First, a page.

Parents’ Perspective: How The Fellowship Initiative Is Empowering Young Male Leaders of Color

TFI Fellow with MentorFor three years, Saturdays meant one thing for the Fucuals family: The Fellowship Initiative (TFI).

A leadership program offered in partnership by JPMorgan Chase and Big Thought, TFI is designed to support young men of color with college aspirations and equip them with the skills, knowledge and networks they need to succeed both academically and professionally. Since launching in 2010, TFI has supported more than 350 Fellows in New York, Los Angeles, Dallas and Chicago, with high school graduation and college acceptance rates of 100 percent.

“TFI is a program about doing something to create more leaders of color to combat the systems that have been in the United States of America since its founding,”

said Armando Banch, Big Thought’s Director of Creative Voices and the director for TFI Dallas.

Alicia and Reginald Fucuals’ son, Drake, was a member of the first Dallas cohort, which began in 2017. TFI Fellows join the program as sophomores in high school and are placed in a cohort of 40 other youth until graduation. For those three years, the Fellows meet three Saturdays a month during the fall and spring semesters, in addition to roughly three weeks each summer. Beyond academic rigor and preparing for college-readiness, TFI places a heavy focus on mental and emotional health.

For the Fucuals, TFI was a way to reinforce values like leadership and community service that they’ve always instilled in their son, while also providing him with the opportunity to experience those lessons outside the home. “As we watched him Saturday after Saturday after Saturday, we noticed that he was actually growing from it,” Alicia said. “[The program] allows them to have more confidence and to realize that, as they become adults, there’s a whole world out there for them to venture into, and that the sky is the limit.”

TFI is about showing the Fellows how to pave the way to reach their full potential

TFI FellowBut TFI isn’t just about telling the Fellows that they can do anything, Alicia added. It’s about showing them what that looks like and helping to pave the way for them to reach their full potential.

Along with gaining a positive self-image and a brotherhood, Banchs said, TFI Fellows are exposed to fields of study and professions that are occupied by people of color but not typically advertised to them. They go on multiple college tours — both in- and out-of-state — and they’re surrounded by people who believe in their ability to attain their dreams. “But most importantly, they realize that everything they ever needed was always inside of them,” Banchs said. “We just helped turn the mirror to face them so they could see just how beautiful, intelligent, thoughtful, creative and savvy they have always been.”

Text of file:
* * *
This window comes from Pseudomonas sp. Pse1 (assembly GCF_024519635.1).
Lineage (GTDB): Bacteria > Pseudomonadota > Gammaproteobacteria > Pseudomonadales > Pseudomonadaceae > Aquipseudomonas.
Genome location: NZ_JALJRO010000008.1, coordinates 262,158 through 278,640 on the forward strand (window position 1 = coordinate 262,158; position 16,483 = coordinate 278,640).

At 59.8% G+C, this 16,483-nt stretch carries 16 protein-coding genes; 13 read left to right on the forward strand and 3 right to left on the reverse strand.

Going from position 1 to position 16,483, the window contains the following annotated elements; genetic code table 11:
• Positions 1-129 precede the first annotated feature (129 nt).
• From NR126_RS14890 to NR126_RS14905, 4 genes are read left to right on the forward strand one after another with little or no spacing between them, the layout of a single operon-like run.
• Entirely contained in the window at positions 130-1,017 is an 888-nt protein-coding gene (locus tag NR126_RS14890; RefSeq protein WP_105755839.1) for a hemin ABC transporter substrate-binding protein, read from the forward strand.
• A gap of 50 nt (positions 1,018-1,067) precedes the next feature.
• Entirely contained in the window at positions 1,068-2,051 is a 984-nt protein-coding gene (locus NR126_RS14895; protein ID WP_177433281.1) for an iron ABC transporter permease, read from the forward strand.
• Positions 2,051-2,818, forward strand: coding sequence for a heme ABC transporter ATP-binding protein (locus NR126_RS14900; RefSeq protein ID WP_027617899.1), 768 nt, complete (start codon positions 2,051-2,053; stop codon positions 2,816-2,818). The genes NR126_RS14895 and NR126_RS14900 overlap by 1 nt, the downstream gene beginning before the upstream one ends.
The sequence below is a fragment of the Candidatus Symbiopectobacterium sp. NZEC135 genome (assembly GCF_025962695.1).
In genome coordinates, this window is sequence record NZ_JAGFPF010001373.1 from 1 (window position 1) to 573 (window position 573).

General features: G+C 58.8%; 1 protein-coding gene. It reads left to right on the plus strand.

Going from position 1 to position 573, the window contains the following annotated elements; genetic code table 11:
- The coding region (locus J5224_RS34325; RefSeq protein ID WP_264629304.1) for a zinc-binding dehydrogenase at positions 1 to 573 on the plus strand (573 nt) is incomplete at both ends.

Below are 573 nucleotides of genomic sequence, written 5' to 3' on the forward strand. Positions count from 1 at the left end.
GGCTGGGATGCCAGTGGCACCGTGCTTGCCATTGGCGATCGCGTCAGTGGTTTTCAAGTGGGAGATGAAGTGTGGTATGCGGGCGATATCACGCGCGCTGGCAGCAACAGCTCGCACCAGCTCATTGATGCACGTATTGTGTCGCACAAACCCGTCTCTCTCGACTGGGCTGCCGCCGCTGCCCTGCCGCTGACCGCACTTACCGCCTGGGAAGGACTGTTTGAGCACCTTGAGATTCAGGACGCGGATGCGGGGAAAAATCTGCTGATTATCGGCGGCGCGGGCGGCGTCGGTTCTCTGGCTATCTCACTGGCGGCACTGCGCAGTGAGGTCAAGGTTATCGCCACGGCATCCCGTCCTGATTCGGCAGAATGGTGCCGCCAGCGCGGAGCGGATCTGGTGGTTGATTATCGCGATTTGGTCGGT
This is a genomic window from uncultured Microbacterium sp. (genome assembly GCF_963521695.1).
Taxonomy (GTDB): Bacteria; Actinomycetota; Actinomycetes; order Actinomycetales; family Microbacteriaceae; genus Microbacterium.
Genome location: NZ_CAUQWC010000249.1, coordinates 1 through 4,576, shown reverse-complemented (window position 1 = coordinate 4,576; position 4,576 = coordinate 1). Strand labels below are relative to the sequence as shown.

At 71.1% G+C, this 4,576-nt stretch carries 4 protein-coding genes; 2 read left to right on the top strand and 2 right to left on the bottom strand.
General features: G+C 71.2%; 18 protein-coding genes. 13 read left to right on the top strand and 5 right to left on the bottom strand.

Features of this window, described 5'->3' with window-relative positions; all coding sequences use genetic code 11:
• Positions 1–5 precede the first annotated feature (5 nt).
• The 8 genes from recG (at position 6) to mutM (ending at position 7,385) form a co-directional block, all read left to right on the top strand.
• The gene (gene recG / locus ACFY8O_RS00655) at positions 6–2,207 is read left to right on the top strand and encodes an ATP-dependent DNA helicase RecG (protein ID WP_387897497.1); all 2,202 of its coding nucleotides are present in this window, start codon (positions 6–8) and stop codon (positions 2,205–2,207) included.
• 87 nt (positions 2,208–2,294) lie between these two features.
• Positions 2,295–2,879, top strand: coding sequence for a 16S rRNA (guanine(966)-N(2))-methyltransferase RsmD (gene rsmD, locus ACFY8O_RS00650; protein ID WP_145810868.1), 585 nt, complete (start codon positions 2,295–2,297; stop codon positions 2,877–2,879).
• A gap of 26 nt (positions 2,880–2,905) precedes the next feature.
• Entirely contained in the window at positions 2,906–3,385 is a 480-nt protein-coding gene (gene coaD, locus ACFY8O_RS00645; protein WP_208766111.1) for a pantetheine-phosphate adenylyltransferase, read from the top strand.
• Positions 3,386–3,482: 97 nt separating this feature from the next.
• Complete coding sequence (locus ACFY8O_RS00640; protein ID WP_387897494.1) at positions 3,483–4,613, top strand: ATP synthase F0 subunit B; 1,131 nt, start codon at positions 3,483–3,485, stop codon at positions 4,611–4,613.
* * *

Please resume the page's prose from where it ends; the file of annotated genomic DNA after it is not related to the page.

Over the Fucuals’ three-year experience with TFI, their son participated in everything from a mural-painting project in downtown Dallas to Outward Bound, a rafting trip down the Colorado River. The wilderness expedition was an exercise in looking out for and leaning on one another, as well as taking responsibility during a physically demanding experience.

The Fellowship Initiative also consists of a mentorship component: Professionals from a variety of backgrounds and circumstances come in and work with Fellows. Each Fellow is assigned to a squad of peers, and each squad is assigned three to four mentors.

“For our son, TFI kept building on the foundation that we already laid,”

Reginald said. “But some young men may not even have a foundation. This program can lay that out for them and give them the hope of saying, ‘OK, I can do this,’ or ‘I can go there,’ because the program exposed them to more things than what’s just in their neighborhood.”

This school year, Drake began college in Kansas. Although their TFI Saturdays are over, the Fucuals hope their son continues to feel the impact of the program throughout his college career and beyond.

“I think it’s going to be interesting to hear from these young boys a year or two from now, to see how they cherish and value the experience that they had — not just from a travel standpoint, but from those Saturdays when they didn’t want to get up and go,” Reginald said. “And prayerfully, all of the young men as well as the parents can say that it was worth it.”

TFI FellowsThe Fellowship Initiative – Dallas is currently recruiting for its next cohort

To nominate yourself or a potential Fellow, and to learn more about the program, visit: